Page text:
Bots — chunks of computer code that generate messages and replicate themselves — have been infecting political discourse around the world. They have been spotted try to influence elections in the United Kingdom, Mexico and just recently, South Korea. Politicians there have been using bots to torment their opponents, muddle political conversations, and misdirect debate. We need political leaders to pledge not to use them.
In Canada’s last election, one-fifth of the Twitter followers of the country’s leading political figures were bots. Even Mitt Romney had a bot problem, though it’s not clear whether exaggerating the number of Twitter followers he had was a deliberate strategy or an attempt by outsiders to make him look bad. We know that authoritarian governments in Azerbaijan, Russia, and Venezuela use bots. The governments of Bahrain, Syria and Iran have used bots as part of their counter-insurgency strategies. The Chinese government uses bots to shape public opinion around the world and at home, especially on sensitive topics like the status of Tibet.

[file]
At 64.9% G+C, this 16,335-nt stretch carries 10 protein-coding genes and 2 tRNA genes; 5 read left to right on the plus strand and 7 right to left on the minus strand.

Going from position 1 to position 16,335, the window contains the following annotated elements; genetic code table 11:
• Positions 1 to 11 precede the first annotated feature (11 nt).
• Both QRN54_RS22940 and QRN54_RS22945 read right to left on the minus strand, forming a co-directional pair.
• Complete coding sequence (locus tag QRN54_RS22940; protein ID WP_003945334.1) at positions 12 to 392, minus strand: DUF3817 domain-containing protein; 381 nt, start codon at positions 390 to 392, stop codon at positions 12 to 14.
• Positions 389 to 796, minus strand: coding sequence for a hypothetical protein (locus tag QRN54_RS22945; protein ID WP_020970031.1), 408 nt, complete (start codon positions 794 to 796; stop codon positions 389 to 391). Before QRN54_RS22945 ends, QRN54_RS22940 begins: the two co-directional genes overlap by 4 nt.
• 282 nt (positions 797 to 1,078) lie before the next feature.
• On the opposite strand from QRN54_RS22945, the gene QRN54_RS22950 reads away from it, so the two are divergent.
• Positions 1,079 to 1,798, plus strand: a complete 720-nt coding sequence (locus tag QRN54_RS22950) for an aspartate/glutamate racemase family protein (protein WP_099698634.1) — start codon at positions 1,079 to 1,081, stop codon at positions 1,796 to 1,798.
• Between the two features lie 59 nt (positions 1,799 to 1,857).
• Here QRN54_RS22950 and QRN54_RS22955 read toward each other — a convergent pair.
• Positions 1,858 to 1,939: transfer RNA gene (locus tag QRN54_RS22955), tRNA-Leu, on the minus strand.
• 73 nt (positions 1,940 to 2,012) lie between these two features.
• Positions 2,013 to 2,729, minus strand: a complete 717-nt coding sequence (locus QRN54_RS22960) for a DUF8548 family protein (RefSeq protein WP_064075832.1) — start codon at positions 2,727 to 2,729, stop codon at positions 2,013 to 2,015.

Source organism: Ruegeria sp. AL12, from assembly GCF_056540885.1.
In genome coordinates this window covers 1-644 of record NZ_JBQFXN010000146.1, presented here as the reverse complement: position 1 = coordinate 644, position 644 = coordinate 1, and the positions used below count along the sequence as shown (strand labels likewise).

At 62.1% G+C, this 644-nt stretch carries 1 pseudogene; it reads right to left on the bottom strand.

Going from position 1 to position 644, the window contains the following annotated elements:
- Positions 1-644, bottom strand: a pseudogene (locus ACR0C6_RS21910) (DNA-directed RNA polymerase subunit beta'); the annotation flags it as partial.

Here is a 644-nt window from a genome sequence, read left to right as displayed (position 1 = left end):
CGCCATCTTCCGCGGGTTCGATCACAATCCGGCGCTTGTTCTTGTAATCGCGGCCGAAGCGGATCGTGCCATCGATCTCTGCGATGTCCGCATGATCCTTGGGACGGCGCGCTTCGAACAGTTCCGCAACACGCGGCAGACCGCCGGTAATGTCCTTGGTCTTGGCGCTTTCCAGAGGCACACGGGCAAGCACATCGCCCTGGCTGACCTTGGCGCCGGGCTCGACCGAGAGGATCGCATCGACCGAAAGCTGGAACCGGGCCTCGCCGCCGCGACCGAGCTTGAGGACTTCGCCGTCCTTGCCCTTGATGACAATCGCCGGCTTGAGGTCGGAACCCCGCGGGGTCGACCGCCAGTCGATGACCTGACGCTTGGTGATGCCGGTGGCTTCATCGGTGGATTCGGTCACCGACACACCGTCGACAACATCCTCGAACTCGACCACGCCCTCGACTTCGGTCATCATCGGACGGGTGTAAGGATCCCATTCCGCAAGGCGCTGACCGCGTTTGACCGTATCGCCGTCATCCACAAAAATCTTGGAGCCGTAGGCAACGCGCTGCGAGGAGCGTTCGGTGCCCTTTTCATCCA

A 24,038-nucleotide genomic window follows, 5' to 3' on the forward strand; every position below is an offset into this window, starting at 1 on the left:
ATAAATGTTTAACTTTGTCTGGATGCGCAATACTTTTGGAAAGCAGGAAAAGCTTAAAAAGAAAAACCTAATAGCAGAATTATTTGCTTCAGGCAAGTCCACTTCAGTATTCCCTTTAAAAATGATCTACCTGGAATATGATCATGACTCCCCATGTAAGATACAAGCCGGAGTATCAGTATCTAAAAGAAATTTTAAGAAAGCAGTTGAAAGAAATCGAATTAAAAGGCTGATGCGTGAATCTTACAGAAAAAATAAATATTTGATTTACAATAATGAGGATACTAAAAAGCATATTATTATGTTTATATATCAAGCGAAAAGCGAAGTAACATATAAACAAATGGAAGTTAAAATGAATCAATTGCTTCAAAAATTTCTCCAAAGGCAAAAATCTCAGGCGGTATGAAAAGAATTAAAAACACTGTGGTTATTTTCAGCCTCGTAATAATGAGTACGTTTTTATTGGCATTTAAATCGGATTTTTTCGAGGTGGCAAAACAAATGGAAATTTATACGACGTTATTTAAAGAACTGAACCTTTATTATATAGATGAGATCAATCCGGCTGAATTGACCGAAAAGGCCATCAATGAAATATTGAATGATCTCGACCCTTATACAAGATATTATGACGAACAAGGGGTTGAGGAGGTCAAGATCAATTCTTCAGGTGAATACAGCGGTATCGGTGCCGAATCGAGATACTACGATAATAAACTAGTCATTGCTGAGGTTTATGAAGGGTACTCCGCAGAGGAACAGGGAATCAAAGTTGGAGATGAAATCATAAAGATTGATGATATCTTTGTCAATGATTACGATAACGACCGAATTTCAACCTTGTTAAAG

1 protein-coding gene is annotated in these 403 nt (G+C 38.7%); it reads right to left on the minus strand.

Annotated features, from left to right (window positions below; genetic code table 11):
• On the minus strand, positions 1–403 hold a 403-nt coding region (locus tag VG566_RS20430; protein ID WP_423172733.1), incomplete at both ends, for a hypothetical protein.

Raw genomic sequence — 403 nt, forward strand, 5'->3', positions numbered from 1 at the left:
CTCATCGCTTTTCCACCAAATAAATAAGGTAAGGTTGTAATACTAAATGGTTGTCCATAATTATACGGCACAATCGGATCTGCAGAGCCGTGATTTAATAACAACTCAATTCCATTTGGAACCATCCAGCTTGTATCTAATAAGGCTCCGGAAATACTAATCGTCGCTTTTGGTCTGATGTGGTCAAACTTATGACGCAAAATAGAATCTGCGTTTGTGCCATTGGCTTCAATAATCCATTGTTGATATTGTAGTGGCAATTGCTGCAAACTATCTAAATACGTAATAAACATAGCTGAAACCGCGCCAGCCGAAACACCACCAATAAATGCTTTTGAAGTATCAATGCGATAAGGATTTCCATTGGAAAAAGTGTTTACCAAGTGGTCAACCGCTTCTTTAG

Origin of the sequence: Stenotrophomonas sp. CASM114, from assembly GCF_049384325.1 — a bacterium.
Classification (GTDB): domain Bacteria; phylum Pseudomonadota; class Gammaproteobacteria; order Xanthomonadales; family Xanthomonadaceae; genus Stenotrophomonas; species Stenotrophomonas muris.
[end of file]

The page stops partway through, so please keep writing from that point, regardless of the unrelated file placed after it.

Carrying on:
Note: This post was originally published on the Political Bots research blog on . It might have been updated since then in its original location. The post gives the views of the author(s), and not necessarily the position of the Oxford Internet Institute.